Many customers need education or training before you can sell them your product or service.
And, they need to see themselves using your product or service before you can sell to them. The education or training of your customers or probable customers is done through a nurturing program.
Top of Mind Programs
A nurturing program can have a modest goal - to remain top of mind with a group of customers who will be in the market for your services or products.
From 1963-1977, Joe Girard sold an amazing number of cars-- 13,001 in his 15 year career! More than 6 cars a day, day in day out, for 15 years. 6 cars a day is more than many entire dealerships do.
How did he do it? He hand wrote and mailed greeting cards to everyone on his list. Regularly, once a month, if you were on Joe's list, you got a greeting card from Joe saying: "I Like You."
Joe Girard was simply reminding people that when it came to buying a car, Joe was thinking about them. Not a long or overcomplicated message. Not a message about cars, either. Just a reminder.
Effective, in part, because it was so time consuming. Joe's list at the end of his career was over 16,000 names & addresses. Girard's messages, all hand written, all sent by mail, like clockwork each month.
Shows a certain doggedness or relentlessness, don't you think? Probably trust a guy like that to get you a good deal.
There is nothing wrong remaining top of mind for the right message. Indeed, you have to start with a Top of Mind program, or set of tools.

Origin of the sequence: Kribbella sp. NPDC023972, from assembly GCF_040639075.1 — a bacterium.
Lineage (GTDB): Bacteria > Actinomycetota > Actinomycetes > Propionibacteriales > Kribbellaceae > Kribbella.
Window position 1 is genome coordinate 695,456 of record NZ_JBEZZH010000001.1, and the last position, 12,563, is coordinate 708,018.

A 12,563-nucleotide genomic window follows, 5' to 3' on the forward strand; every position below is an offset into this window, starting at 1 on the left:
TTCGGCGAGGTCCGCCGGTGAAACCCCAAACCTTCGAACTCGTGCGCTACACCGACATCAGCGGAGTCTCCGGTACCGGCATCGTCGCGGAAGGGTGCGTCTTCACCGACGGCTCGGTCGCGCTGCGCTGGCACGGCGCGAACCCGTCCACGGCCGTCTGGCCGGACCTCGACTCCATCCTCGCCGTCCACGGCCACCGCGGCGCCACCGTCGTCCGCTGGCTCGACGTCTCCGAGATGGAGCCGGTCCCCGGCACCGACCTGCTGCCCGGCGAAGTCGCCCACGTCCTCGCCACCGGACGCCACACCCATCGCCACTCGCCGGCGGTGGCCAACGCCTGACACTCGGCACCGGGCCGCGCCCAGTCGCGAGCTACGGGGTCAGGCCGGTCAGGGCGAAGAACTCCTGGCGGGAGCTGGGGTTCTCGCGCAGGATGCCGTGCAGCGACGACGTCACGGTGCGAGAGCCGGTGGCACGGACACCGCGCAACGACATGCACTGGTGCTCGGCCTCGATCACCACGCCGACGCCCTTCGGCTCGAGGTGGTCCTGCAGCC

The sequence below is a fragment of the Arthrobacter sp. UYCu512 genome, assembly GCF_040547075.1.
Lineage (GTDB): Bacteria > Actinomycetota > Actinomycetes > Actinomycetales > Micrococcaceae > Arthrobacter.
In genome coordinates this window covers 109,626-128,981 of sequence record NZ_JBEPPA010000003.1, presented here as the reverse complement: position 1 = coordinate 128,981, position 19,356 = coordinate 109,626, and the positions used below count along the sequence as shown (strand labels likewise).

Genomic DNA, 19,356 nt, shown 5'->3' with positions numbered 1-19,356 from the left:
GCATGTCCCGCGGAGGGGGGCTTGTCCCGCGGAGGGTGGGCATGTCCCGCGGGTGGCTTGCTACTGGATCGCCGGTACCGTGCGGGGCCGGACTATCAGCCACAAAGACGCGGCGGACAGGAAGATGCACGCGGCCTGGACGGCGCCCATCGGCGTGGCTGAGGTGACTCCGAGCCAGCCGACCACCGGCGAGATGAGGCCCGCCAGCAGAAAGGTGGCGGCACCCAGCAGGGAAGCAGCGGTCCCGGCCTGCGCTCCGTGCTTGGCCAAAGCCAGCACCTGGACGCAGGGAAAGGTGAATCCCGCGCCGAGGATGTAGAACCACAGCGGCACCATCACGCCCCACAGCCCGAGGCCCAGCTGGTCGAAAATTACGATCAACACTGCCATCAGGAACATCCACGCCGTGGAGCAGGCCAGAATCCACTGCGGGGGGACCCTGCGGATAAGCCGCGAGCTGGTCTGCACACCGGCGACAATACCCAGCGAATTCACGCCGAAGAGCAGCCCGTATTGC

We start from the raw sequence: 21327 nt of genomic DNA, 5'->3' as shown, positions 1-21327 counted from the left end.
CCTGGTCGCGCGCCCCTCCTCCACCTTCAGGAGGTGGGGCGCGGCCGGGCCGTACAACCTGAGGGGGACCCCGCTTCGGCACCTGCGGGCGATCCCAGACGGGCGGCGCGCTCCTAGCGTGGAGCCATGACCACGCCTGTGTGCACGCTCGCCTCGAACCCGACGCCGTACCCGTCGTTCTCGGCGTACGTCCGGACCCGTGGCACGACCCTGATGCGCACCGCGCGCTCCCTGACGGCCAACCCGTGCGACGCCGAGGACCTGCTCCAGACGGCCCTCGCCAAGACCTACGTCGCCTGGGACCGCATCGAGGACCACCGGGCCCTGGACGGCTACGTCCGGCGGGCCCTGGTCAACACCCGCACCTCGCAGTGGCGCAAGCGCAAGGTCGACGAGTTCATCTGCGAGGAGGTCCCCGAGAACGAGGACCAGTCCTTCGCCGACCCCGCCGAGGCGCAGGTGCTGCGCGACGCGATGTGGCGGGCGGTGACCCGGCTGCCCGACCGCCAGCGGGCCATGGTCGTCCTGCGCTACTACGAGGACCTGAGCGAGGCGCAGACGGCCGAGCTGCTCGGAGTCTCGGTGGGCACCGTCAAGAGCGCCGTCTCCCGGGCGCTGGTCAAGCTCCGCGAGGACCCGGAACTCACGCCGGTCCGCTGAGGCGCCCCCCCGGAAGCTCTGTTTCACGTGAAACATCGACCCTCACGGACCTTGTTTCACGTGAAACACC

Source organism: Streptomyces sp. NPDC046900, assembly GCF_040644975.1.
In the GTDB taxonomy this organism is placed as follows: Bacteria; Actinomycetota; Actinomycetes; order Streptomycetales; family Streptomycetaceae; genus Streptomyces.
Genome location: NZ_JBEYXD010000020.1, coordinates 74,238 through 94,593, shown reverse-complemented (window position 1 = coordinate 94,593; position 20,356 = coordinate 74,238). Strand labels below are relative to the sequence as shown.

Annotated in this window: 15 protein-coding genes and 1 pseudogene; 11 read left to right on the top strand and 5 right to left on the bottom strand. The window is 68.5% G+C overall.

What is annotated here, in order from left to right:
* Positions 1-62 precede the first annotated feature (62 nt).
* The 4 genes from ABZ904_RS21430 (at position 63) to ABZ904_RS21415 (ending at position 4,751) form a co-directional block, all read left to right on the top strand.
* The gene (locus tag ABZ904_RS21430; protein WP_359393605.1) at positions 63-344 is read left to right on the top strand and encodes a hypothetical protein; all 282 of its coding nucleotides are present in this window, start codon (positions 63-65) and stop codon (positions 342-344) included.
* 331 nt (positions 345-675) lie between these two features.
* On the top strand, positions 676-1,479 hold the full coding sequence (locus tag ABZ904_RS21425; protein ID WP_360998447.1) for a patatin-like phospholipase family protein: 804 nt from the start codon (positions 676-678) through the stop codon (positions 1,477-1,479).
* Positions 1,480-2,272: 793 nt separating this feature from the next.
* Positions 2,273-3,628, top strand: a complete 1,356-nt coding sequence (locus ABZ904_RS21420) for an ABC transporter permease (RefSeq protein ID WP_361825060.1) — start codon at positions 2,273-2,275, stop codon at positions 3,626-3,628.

But, more modern nurturing programs go beyond just being top of mind. They are designed to establish you as an expert in the eyes of your customers, prospects and a "community of interest".
Modern nurturing programs aslso try to expand the reach of your message from customers to people just like your customers - but who aren't sold, yet.
Business Example - Premier Automotive - Standard Use of Customer List
For example, suppose you are an Premier Automotive trying to build out your business by sending out a coupon monthly for a discounted oil change.
1. You are building customer traffic, but not retaining enough of them to make up for the price of the discounts
2. You are training your current customers to be disloyal or shop solely on price.
3. You are not reaching past your customer list - nobody is going to share their coupon into their own network.
4. Finally, being top of mind for the annnoying message - get an oil change- is not where you want to be.
On the other hand, you could try this type message - send this to your current customer list, with the offer on the left hand side.
This message is intended to establish you as an authority beyond their own customer list.
Science has confirmed what many NASCAR teams already know: synthetic oils last longer, provide better protection and form less sludge and deposits.
The protection or greater performance was much greater in two situations:
1. Start-ups. or;
2. Extended highway driving.
But, when does it make sense for you to buy the more expensive synthetic oil because it lasts longer, provides better performance?
Well, a simple calculation is that if you plan to drive your current car for more than 100,000 miles, it makes sense to purchase synthetic oil, now.
And, at Premier Automotive, we have both types of oil and we would be happy to to explain in more detail to you in person which oil is right for you. ( A hyper link to a longer & objective scientific discussion.)
This nurturing message is more likely to convert casual customers into loyal & interested customers than simply sending a discount coupon on a monthly basis.
Which do you think will work better? Discount alone or discount with objective story about when to change your oil - especially if the story is sent out on a timely basis?
(Source Idea: - Tom's Sant Language of Success pages 189-190)
To get find out more about a Modern Nurturing program, just click here.